out of Bath stone. The unveiling of Pugins masterpiece was, according to the Catholic Times of 1872, nothing less than a triumph of Catholic architecture.

    Why an order historically dedicated to a life of poverty should have envisioned such grandeur for their congregation as St. Francis and Gorton might seem puzzling. Yet the his-tory of the Franciscans in England may provide an explanation.

    St. Francis of Assisi was inspired in 1209 to gather a group of brothers, or friars, to work and preach in towns and cities, particularly among the poor and the sick, in contrast to the existing monastic orders, which tended to be isolated and remote.

    The Franciscan Order was approved by the church in 1223 and by 1224 the first friars arrived in England. By the middle of the thir-teenth century, virtually every town or city had its own friary, which had a significant influence on the religious life and urban development of the countryan influence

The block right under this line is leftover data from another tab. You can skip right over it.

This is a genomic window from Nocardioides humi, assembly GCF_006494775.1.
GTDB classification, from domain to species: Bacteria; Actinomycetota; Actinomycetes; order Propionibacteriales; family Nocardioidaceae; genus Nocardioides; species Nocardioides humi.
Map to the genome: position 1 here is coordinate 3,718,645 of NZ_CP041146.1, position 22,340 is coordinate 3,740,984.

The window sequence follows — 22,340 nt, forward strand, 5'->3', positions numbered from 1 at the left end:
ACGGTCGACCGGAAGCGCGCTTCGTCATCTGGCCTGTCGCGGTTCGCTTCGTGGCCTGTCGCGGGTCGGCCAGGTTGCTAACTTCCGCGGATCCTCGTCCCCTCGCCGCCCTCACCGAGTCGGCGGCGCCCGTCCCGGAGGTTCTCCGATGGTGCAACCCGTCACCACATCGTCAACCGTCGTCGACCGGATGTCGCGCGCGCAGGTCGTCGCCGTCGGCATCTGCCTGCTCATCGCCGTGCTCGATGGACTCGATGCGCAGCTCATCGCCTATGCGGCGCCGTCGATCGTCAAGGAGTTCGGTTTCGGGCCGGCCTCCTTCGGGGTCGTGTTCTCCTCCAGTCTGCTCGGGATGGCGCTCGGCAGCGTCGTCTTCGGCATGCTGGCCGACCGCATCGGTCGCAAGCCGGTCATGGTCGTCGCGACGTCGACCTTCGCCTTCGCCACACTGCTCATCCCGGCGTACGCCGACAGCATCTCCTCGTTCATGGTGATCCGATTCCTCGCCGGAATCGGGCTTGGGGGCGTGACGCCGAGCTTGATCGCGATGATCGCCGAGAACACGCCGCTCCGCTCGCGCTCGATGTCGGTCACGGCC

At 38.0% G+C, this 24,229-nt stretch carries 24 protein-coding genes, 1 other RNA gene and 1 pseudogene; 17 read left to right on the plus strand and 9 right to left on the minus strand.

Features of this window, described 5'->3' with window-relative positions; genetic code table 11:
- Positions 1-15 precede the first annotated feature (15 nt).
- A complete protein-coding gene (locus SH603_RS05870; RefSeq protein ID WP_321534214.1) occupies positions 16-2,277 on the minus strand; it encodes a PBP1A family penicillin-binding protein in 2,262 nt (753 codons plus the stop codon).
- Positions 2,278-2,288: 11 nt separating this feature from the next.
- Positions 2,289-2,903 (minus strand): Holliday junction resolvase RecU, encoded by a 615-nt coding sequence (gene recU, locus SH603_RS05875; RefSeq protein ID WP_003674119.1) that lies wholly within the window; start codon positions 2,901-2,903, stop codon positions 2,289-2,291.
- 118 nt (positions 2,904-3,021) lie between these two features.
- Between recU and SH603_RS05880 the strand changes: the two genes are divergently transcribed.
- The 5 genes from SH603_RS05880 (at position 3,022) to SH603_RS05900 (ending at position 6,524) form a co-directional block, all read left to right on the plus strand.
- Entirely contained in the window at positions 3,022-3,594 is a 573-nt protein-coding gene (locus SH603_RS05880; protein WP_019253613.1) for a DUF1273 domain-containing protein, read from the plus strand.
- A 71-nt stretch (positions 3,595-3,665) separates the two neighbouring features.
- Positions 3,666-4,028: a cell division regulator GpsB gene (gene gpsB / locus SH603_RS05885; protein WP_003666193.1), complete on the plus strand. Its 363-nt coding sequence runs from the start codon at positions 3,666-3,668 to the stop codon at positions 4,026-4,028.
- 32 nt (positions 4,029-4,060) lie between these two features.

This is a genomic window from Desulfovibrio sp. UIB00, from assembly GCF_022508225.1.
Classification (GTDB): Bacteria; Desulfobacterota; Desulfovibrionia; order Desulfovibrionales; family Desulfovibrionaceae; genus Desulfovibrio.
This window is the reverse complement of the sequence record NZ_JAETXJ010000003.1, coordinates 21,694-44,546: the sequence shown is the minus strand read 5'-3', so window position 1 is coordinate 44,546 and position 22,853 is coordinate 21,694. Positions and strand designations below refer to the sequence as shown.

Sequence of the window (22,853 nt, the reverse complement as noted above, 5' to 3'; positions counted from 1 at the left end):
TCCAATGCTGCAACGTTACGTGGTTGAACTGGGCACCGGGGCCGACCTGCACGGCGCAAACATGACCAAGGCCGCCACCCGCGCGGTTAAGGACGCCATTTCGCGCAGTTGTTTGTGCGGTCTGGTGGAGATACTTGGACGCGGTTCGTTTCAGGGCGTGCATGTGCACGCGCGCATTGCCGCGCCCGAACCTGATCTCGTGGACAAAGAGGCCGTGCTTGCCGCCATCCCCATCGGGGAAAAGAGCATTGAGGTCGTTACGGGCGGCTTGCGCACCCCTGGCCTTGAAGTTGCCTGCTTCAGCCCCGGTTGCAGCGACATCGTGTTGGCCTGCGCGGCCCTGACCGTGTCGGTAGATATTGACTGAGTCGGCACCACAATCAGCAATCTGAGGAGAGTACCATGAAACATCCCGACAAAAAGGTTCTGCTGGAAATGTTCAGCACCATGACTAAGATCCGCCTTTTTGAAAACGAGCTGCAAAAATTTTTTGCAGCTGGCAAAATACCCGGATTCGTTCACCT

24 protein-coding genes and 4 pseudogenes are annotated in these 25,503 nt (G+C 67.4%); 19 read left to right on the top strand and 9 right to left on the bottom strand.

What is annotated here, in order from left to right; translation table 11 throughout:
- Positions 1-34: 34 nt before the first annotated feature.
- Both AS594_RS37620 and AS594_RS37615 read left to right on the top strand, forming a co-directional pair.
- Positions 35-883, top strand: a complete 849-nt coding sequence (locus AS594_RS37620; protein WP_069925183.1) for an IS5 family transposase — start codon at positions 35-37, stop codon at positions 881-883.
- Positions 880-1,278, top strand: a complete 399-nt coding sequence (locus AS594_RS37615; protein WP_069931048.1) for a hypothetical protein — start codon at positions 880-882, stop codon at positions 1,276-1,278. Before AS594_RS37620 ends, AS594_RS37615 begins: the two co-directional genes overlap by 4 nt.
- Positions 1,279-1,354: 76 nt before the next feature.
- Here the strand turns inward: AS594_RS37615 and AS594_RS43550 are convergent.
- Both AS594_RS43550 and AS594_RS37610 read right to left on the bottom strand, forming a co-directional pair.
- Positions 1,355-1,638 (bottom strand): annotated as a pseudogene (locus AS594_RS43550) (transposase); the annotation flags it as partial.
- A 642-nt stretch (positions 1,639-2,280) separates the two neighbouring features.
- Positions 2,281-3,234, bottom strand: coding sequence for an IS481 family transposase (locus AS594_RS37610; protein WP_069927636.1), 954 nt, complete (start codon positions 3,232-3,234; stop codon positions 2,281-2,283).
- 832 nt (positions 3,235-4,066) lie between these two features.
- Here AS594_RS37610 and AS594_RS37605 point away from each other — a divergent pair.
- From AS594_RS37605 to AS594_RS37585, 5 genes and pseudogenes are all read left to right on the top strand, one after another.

that persisted until the dissolution of the monasteries by Henry VIII in the 1530s. Some 50 friars died for their faith; another 200 were imprisoned.

    As it was no longer possible to practice their faith at home, some of the surviving English Catholics gathered at Douai, in what was then the Catholic Netherlands. In the centuries that followed, they continued to train priests who, at great personal risk, would return to England in secret to minister to their flock.

    By the 1790s anti-papist sympathies began to wane, and by the mid-nineteenth century it became possible for Catholics to openly practice their faith in England and begin to build again. It is easy to